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Helping Our Youth Through Grief

For us to truly make an impact on our youth we must be willing to address the tough issues and be able to meet them where they’re at...

I think it’s fair to say that at some point in our lives we will come face to face with dreadful seasons of grief. I have always said, there is no blueprint on how to deal with grief. But on this blog, I want us to turn our attention on our youth for just a moment. Don’t worry, Britney will follow up with another blog just for you regarding this topic. As a teacher, I have witnessed firsthand the heavy toll that grief has on our youth. It’s really hard to push a student to care about a STAAR test when they just lost their mother to cancer or father from covid-19. Being able to deal with, and even have open conversation regarding grief can be taxing. I don’t believe any of us wake up excited to talking about loss. But for us to truly make an impact in our youth we must be willing to address the tough issues and be able to meet them where they’re at during their season. So, what’s one way you can help your students or children? Don’t rush them, be patient. After losing my sister at an early age I became angry and felt confused. Why my sister? Did I do something bad? Am I going to die next? These thoughts were real for me as kid and they’re also reality for many of our youth. Thankfully for me, my parents and teachers didn’t challenge my thoughts but reassured me that they would be right there regardless of what I was thinking and feeling. Their proximity and patience allowed me to move through the stages of grief without getting stuck in my anger and confusion. (Stay tuned for Britney to discuss the stages of grief as well.) If you find yourself struggling to help your student or child during their season of grief, just know you aren’t alone. Don’t worry about making them happy because you will find yourself failing most of the time. I encourage you to scoot a bit closer to them while watching a movie or give them an extra opportunity to make up that assignment or test. Better yet, give them a hug to remind them that you are there. You will be surprised at how many of your youth are looking just for a hug. So, I guess the blueprint to deal with grief starts with you. Your willingness to be patience and to stand by them is worth way more than any tips listed in a 100-page manual. Everybody needs somebody and I pray that you will be that somebody for our youth. And as always, lead with love. RESOURCES: Children's Bereavement Center:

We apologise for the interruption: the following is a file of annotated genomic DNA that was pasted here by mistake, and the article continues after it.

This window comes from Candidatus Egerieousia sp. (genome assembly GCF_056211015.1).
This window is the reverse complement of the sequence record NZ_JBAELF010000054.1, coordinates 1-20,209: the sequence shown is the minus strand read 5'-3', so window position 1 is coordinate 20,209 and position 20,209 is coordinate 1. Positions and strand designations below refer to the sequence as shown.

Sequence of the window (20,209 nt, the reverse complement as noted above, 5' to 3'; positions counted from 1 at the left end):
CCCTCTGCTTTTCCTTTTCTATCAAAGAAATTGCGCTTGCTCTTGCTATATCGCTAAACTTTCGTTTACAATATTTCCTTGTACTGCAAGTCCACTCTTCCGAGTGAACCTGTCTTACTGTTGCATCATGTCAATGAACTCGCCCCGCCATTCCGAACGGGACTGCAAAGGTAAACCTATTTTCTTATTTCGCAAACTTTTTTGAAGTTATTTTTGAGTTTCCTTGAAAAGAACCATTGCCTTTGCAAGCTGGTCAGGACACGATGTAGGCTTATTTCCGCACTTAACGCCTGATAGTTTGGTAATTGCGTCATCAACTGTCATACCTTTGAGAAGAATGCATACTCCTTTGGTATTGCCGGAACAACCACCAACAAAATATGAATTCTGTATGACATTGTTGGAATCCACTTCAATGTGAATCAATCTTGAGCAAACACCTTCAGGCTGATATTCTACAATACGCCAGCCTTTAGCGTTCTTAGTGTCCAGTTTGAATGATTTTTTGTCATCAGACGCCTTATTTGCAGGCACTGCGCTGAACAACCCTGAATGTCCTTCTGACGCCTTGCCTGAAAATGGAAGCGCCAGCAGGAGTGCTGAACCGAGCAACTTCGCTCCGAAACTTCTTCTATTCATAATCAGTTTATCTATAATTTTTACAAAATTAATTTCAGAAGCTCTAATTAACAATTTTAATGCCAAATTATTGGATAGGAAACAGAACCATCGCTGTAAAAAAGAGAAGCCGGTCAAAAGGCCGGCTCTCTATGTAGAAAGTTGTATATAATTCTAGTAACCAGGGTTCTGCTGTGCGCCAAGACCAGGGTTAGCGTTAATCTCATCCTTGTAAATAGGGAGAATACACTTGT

Grief and Loss Center:

National Alliance for Children's Grief:

Books on grief for parents and youth: A Parent’s Guide to Raising Grieving Children by Phyllis R. Silverman and Madelyn Kelly The Invisible String by Patrice Karst and illustrated by Joanne Lew-Vriethoff When Someone Very Special Dies: Children Can Learn to Cope with Grief by Marge Eaton Heegaard I Miss You: a First Look at Death by Pat Thomas Ms. Bixby's Last Day by John David Anderson King and the Dragonflies by Kacen Callender The Boy in the Black Suit by Jason Reynolds


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